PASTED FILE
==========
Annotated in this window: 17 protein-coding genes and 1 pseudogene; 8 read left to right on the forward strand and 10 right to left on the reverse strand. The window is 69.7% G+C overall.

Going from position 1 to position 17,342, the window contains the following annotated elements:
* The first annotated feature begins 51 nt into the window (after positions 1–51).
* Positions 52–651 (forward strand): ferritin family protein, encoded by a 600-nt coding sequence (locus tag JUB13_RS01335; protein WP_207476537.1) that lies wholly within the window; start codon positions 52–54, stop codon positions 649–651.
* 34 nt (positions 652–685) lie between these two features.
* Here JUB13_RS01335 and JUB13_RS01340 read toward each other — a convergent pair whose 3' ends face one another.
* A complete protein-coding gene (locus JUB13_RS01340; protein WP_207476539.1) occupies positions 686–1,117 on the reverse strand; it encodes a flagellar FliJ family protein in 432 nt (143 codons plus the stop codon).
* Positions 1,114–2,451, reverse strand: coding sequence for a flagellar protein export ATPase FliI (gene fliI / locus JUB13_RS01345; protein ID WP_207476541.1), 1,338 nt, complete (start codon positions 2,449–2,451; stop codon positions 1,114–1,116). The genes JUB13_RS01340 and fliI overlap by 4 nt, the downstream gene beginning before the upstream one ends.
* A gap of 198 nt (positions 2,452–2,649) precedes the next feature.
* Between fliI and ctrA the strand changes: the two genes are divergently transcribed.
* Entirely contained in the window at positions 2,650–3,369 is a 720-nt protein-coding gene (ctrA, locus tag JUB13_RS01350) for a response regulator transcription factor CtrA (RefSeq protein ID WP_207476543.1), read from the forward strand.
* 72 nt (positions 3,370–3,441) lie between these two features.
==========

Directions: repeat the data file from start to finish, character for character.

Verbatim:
Annotated in this window: 17 protein-coding genes and 1 pseudogene; 8 read left to right on the forward strand and 10 right to left on the reverse strand. The window is 69.7% G+C overall.

Going from position 1 to position 17,342, the window contains the following annotated elements:
* The first annotated feature begins 51 nt into the window (after positions 1–51).
* Positions 52–651 (forward strand): ferritin family protein, encoded by a 600-nt coding sequence (locus tag JUB13_RS01335; protein WP_207476537.1) that lies wholly within the window; start codon positions 52–54, stop codon positions 649–651.
* 34 nt (positions 652–685) lie between these two features.
* Here JUB13_RS01335 and JUB13_RS01340 read toward each other — a convergent pair whose 3' ends face one another.
* A complete protein-coding gene (locus JUB13_RS01340; protein WP_207476539.1) occupies positions 686–1,117 on the reverse strand; it encodes a flagellar FliJ family protein in 432 nt (143 codons plus the stop codon).
* Positions 1,114–2,451, reverse strand: coding sequence for a flagellar protein export ATPase FliI (gene fliI / locus JUB13_RS01345; protein ID WP_207476541.1), 1,338 nt, complete (start codon positions 2,449–2,451; stop codon positions 1,114–1,116). The genes JUB13_RS01340 and fliI overlap by 4 nt, the downstream gene beginning before the upstream one ends.
* A gap of 198 nt (positions 2,452–2,649) precedes the next feature.
* Between fliI and ctrA the strand changes: the two genes are divergently transcribed.
* Entirely contained in the window at positions 2,650–3,369 is a 720-nt protein-coding gene (ctrA, locus tag JUB13_RS01350) for a response regulator transcription factor CtrA (RefSeq protein ID WP_207476543.1), read from the forward strand.
* 72 nt (positions 3,370–3,441) lie between these two features.